Although they are generally quite cold-tolerant, radishes will become spongy if frozen hard repeatedly.

Consider varieties with quicker maturities and shorter, bunchable tops for demonstrable freshness at market. Most small, round varieties are good for winter growing, as are the French breakfast types, including 'Nelson'. Late-maturing or daikon types are better for winter sales out of storage, as they take more time and space per plant to grow, offering a much lower ROI — plus, they store very well.


You can direct seed turnips in the fall. Plant enough seed to provide for a long winter-harvest period, and lay row cover over the crop if flea beetles are a problem.

Be advised that turnips will not hold into the spring, however, and will bolt by March in the tunnel.

The best winter turnip is the white variety 'Hakurei'. 'Scarlet Queen Red Stems' and the more traditional, heirloom variety 'Purple Top White Globe', can also work well.


Winter-harvest carrots are super sweet. In addition, they are orange — unlike most fresh winter-harvest crops — adding a welcome touch of color to the produce you offer for sale.

Carrots should be direct-seeded in early August for harvest from Thanksgiving through Christmas. If grown under row cover, their tops will be protected. A display of bunched carrots clean, attractive tops signals freshness to prospective customers.

Carrots can also be successfully overwintered as young plants, to grow and reach harvest size in early spring.

'Napoli', 'Yaya', 'Aranka', and 'Mokum' are among the best varieties to plant in fall for winter harvest. Consider tighter spacings with these varieties, to maintain slender snacking carrots and higher potential yields per area.

Scallions, Bunching Onions & Leeks

Bunching onions, also known as scallions, can be grown either for winter harvest or overwintered for spring harvest, but require ample lead time. They can be planted in either low or high tunnels, but we suggest low tunnels so they do not tie up the more valuable space within a high tunnel all winter.

Direct-seed scallions in August, and begin harvesting when they reach the desired size.

For spring harvest, we start ours in the third week of August. Use our planting chart to determine the best date to start yours. (To harvest them in the winter, they would need to be started in early August or even earlier.)

Different varieties are preferred for winter-harvested scallions than for overwintered scallions.

Some varieties of fast-growing onions can be overwintered in low tunnels. Onions for overwintering should be sown in late August to early September, then transplanted out in late September to early October, with the goal of their having 4–5 leaves before the hard freeze in November. If they make it through the winter, you will have "bunchable" spring onions by late May to early June.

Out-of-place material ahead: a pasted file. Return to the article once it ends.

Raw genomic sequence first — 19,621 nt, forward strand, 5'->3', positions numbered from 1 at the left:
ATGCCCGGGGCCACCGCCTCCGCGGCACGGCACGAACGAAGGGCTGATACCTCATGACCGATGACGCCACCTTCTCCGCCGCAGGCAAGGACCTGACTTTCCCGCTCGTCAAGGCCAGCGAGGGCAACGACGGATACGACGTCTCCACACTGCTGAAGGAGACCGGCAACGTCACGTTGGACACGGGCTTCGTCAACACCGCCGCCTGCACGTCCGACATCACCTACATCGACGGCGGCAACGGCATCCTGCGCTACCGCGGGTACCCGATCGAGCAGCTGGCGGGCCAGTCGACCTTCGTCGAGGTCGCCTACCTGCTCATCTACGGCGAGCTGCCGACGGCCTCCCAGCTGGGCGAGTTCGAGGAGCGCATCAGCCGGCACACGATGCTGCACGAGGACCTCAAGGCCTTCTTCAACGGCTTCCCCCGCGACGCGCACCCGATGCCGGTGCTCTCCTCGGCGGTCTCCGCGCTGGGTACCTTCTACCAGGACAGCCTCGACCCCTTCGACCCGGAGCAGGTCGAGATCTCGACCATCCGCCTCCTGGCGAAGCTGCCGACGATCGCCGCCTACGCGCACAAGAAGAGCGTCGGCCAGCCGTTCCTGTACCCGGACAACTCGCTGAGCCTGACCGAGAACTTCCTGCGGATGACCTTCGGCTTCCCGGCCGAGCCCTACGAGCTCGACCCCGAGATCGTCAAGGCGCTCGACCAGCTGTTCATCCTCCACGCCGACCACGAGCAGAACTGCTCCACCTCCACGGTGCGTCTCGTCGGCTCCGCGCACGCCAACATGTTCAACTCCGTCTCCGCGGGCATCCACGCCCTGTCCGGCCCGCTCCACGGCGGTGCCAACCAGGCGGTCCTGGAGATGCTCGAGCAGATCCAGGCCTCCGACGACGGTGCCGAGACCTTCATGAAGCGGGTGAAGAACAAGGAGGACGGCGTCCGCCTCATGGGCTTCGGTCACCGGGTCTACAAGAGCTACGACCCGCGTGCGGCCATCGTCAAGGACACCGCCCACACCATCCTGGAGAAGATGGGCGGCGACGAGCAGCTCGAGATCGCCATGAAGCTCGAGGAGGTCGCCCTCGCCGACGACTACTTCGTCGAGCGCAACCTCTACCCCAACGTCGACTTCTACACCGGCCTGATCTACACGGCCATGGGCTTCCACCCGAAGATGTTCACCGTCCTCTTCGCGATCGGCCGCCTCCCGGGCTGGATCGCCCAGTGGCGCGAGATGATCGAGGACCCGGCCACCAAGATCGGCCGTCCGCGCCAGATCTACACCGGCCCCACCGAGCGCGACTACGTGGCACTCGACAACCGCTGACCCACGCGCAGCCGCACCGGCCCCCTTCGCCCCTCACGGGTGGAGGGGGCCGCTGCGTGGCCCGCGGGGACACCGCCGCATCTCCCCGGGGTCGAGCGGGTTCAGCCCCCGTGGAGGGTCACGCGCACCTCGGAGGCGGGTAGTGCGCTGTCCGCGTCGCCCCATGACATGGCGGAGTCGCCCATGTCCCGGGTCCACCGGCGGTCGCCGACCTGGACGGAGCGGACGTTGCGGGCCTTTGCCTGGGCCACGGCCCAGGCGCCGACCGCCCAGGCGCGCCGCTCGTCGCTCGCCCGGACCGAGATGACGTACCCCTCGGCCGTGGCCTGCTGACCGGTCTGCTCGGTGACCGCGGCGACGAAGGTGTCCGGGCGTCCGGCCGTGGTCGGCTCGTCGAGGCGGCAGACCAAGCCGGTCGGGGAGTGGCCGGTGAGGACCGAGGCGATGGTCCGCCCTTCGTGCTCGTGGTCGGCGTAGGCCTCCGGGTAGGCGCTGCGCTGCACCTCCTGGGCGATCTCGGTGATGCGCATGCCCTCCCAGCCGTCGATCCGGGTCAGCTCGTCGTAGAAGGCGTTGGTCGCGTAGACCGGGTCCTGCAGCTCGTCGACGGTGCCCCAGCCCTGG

In Quick Hoops trials at our research farm in Albion, we have found that 'T-448' and 'Desert Sunrise' are great for this application. 'Bridger' also works well and is about a week later than 'T-448', for growers who want to achieve a successive harvest.

Many varieties of leeks are winter-hardy to varying degrees. Protection in tunnels or by row covers will further enhance their survival. 'Oslo' is a particularly winter-hardy leek variety.

The Bottom Line

Winter growing is not a straightforward process, nor one with a guaranteed return, but if you have an interest and the required resources, it can be rewarding in many ways. Chief among these:

  • Your winter harvests can help you build a year-round customer base as well as retain valuable employees, support your local economy, and nourish your local community.
  • Many growers find that fresh greens nicely augment a selection of winter storage crops at winter farmers markets and in CSA distributions, where there is increasing expectation for diverse offerings.
  • Fresh, locally grown crops command a premium throughout winter and the shoulder seasons, being generally unavailable in the supermarkets and in higher demand than the same crops in summer.
  • Winter-grown spinach and other greens are different from, and frequently superior to those grown outdoors during the main season or trucked in from elsewhere.

If you complete construction of your first new high tunnel in late summer, you will likely want to plant something right away. That first winter harvest can be very inspiring.

For those with just one tunnel, the prospect in late summer of ripping out high-return crops like tomatoes, cucumbers, and peppers may seem misguided at first. But as winter draws closer, the quality and quantity of those crops will decrease. Your best decision may be to replace heat-loving summer crops with those that perform well during the darker days of the year. By combining succession strategy with construction of additional tunnels, you can reap the many benefits of winter growing.